UK could force Apple to allow Xbox and other cloud games on the App Store
Apple has made it difficult for cloud gaming services to reside on the App Store and now the UK government wants to know why and if it’s correct.
The Competition and Markets Authority (CMA) plans to investigate how Apple prevented products like Xbox Game Pass from reaching the App Store.
Microsoft has gotten around this problem by hosting its gaming service in the cloud through the web browser, but this is not an ideal situation for users.
It’s also not good for Microsoft, which Apple said every game in the library would have to be submitted for independent review to bring Game Pass to the App Store. Companies like Meta and Amazon have also faced the same restrictions for their own cloud gaming services.
In a press release issued today, the CMA said it has heard complaints from stakeholders in the cloud gaming industry and plans to investigate the need for legally binding changes.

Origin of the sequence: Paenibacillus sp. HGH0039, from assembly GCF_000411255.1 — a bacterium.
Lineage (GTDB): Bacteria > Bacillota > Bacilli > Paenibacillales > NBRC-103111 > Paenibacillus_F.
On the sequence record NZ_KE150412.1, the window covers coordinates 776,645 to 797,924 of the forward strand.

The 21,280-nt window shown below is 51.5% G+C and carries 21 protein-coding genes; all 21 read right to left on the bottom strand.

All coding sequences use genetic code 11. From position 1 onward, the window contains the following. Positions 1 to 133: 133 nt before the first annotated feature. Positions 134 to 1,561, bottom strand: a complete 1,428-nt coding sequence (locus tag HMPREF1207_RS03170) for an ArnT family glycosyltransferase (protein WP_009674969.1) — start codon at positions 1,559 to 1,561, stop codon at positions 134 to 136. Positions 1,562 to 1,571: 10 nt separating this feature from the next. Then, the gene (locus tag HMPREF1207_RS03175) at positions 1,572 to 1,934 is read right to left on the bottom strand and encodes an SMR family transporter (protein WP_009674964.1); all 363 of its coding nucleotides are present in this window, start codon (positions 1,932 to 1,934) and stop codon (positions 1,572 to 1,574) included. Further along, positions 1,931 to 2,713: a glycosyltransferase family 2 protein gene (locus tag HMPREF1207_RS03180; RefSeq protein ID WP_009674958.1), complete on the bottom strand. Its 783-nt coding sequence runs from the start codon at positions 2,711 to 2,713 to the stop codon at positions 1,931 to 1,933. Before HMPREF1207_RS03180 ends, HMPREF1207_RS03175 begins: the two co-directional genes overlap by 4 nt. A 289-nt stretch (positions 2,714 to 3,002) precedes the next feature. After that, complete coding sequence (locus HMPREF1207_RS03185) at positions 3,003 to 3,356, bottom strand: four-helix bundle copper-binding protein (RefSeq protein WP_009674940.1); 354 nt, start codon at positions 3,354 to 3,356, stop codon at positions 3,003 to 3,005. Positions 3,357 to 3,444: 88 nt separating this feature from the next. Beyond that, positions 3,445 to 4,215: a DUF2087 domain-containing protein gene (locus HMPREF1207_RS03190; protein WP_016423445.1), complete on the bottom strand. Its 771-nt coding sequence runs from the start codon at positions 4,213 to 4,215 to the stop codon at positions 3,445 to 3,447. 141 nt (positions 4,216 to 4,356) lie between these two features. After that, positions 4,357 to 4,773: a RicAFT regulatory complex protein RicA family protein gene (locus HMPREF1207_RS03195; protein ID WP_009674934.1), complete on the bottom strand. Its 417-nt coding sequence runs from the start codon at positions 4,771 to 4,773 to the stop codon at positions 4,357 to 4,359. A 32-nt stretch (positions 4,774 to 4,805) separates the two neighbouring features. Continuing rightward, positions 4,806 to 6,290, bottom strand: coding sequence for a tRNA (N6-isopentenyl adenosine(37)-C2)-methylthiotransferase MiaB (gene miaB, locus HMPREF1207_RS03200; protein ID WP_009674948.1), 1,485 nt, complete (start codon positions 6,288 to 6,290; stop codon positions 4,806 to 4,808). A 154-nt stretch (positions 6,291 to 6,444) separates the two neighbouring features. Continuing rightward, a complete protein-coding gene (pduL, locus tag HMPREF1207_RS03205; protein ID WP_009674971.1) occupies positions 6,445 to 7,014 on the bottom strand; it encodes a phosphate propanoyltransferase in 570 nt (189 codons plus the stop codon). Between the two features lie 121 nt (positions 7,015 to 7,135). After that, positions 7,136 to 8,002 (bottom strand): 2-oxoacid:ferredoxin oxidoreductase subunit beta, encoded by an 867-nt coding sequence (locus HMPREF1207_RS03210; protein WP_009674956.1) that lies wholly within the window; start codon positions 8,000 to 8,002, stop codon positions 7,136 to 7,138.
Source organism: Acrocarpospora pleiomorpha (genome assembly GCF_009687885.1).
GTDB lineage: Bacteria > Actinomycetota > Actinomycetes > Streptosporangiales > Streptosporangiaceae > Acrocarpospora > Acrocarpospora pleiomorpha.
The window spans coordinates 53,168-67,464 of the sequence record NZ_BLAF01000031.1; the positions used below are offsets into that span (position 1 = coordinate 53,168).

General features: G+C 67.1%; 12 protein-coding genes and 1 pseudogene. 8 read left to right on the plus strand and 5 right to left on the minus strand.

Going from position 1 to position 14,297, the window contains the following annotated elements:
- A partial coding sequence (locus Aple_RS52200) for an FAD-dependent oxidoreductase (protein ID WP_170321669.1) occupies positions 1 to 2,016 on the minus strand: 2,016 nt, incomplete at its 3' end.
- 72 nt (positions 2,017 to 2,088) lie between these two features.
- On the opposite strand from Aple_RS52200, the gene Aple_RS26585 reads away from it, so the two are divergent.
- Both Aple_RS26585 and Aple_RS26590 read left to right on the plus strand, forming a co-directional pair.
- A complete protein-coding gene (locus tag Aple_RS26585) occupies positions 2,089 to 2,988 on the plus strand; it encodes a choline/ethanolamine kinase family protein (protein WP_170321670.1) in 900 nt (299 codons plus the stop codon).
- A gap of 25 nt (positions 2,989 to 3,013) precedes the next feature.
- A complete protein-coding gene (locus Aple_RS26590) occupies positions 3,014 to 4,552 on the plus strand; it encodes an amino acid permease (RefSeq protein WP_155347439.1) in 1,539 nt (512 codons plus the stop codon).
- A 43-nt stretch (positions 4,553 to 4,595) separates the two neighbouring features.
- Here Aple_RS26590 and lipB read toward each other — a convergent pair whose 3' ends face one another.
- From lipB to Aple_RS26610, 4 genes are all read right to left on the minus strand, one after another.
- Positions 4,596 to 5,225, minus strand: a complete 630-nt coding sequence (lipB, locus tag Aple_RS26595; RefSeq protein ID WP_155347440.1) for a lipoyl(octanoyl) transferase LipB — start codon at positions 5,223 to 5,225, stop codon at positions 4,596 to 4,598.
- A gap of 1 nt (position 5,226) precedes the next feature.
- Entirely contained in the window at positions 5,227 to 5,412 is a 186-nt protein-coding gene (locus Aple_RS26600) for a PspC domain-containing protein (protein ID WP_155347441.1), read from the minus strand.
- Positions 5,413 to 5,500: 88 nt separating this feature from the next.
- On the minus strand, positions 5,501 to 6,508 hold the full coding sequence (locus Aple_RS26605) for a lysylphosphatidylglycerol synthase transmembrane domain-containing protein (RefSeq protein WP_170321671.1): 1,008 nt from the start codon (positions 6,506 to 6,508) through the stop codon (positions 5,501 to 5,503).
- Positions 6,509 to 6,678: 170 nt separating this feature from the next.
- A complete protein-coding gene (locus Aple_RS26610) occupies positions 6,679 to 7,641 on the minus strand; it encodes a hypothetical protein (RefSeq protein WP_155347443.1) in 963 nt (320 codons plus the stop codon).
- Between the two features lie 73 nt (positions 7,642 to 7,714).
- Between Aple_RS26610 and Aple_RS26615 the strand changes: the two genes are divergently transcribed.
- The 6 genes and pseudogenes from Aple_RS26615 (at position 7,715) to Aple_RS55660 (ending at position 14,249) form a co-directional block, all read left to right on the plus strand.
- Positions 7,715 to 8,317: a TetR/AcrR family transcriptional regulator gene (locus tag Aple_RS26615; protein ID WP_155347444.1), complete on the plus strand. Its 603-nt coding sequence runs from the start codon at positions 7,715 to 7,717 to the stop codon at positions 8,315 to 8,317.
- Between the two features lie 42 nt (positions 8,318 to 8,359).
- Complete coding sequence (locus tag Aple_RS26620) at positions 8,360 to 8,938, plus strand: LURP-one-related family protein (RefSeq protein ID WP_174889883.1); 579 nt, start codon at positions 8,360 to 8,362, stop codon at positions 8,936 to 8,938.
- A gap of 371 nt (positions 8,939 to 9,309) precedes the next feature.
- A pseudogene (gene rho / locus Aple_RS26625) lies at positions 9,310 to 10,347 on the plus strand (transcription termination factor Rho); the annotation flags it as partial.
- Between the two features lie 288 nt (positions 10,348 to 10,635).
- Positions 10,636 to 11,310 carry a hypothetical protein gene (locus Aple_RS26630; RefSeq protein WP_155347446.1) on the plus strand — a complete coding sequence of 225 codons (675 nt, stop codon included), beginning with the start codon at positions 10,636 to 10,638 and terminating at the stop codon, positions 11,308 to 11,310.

The CMA wrote: “Apple has also blocked cloud gaming services from appearing on its App Store. Like web applications, cloud gaming services are an innovation in the making, providing mobile access to high-quality games that can be streamed rather than downloaded individually. Gaming apps are a key source of revenue for Apple, and cloud gaming could pose a real threat to Apple’s strong position in app distribution. By preventing this sector from developing, Apple risks depriving mobile users of all the benefits of cloud gaming.
“During its market investigation, the CMA heard concerns from a number of UK companies and startups who said restrictions on mobile browsers and cloud gaming made it difficult for them to innovate and be competitive in these markets.
“The proposed market investigation will further assess the competition concerns identified to date in both areas and decide, if necessary, on appropriate action. This could include the issuance of legally binding orders requiring changes to Apple’s and Google’s practices.
Today’s launch follows a year-long study of the Apple and Google mobile ecosystem and the potential damage this ‘duopoly’ is causing to competition in the UK. She believes that the interventions may be necessary to prevent the two companies from tightening control.
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